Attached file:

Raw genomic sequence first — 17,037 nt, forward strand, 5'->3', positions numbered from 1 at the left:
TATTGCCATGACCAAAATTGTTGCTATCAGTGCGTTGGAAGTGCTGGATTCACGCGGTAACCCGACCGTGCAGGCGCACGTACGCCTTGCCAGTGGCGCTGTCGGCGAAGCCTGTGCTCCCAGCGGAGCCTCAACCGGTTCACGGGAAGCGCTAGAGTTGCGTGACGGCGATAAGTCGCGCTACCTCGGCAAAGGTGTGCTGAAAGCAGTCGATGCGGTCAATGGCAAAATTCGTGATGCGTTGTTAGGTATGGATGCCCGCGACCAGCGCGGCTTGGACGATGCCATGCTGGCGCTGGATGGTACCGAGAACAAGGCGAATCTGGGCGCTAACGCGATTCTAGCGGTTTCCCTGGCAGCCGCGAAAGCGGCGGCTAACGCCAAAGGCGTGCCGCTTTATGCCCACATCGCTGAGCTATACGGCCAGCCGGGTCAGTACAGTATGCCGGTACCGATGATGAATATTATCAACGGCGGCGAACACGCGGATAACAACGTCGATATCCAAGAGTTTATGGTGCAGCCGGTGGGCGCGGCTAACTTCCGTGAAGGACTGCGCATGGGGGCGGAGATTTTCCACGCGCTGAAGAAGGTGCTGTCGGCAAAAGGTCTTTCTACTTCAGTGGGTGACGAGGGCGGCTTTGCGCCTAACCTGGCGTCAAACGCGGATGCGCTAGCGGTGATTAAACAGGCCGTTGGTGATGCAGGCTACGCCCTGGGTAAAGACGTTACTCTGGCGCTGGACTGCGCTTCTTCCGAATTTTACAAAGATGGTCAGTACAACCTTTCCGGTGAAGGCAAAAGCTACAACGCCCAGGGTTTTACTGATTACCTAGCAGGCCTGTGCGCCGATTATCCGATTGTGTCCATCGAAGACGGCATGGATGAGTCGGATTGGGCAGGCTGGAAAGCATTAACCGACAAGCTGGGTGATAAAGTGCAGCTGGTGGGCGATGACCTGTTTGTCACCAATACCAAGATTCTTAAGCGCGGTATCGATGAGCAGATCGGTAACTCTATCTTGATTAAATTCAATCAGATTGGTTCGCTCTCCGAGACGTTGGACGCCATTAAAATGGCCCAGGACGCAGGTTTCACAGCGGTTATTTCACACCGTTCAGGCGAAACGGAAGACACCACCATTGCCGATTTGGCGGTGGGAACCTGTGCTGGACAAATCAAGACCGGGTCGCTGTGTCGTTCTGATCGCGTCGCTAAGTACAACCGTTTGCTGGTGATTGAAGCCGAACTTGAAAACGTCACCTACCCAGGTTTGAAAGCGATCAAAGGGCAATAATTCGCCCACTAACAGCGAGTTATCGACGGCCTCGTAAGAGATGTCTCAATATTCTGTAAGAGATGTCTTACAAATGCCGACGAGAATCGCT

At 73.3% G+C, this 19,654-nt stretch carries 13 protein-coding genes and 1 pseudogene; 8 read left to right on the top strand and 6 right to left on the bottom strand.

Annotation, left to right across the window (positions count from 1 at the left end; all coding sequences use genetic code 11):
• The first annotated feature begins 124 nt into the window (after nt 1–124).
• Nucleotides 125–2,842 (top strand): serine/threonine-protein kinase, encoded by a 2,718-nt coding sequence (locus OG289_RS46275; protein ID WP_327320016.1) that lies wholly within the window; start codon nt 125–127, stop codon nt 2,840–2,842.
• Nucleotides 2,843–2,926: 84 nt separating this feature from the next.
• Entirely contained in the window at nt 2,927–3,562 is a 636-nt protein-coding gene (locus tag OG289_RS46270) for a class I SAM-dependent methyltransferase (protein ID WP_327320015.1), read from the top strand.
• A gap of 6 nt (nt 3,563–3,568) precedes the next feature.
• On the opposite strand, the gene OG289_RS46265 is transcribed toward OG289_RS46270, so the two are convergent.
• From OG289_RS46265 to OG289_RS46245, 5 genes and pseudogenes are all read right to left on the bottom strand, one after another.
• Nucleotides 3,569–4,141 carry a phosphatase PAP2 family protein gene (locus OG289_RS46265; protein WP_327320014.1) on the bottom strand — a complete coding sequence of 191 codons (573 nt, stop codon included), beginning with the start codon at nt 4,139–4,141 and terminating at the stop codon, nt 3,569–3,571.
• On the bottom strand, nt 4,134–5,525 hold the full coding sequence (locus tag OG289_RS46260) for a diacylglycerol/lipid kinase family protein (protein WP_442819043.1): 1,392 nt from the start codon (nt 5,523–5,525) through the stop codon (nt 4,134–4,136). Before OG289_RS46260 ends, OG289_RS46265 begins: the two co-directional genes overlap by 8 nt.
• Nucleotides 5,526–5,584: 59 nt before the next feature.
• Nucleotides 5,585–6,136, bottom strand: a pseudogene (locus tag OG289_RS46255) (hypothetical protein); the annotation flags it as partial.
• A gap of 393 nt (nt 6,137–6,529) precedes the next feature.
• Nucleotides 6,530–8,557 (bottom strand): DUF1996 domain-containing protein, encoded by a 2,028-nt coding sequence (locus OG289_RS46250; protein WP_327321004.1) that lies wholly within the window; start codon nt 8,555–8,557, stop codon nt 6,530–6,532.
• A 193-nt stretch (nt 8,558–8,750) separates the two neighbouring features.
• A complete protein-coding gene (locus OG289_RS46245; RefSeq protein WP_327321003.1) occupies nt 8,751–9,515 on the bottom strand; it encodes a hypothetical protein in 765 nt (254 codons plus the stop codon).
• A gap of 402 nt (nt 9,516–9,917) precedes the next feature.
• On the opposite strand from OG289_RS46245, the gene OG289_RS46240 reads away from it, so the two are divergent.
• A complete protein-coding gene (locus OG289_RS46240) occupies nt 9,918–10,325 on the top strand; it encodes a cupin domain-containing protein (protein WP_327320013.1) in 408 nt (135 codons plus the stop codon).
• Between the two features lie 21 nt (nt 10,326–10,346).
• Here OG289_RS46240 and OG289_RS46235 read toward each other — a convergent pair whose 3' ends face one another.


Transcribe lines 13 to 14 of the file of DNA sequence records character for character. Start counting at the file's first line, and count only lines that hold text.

• On the bottom strand, nt 4,134–5,525 hold the full coding sequence (locus tag OG289_RS46260) for a diacylglycerol/lipid kinase family protein (protein WP_442819043.1): 1,392 nt from the start codon (nt 5,523–5,525) through the stop codon (nt 4,134–4,136). Before OG289_RS46260 ends, OG289_RS46265 begins: the two co-directional genes overlap by 8 nt.
• Nucleotides 5,526–5,584: 59 nt before the next feature.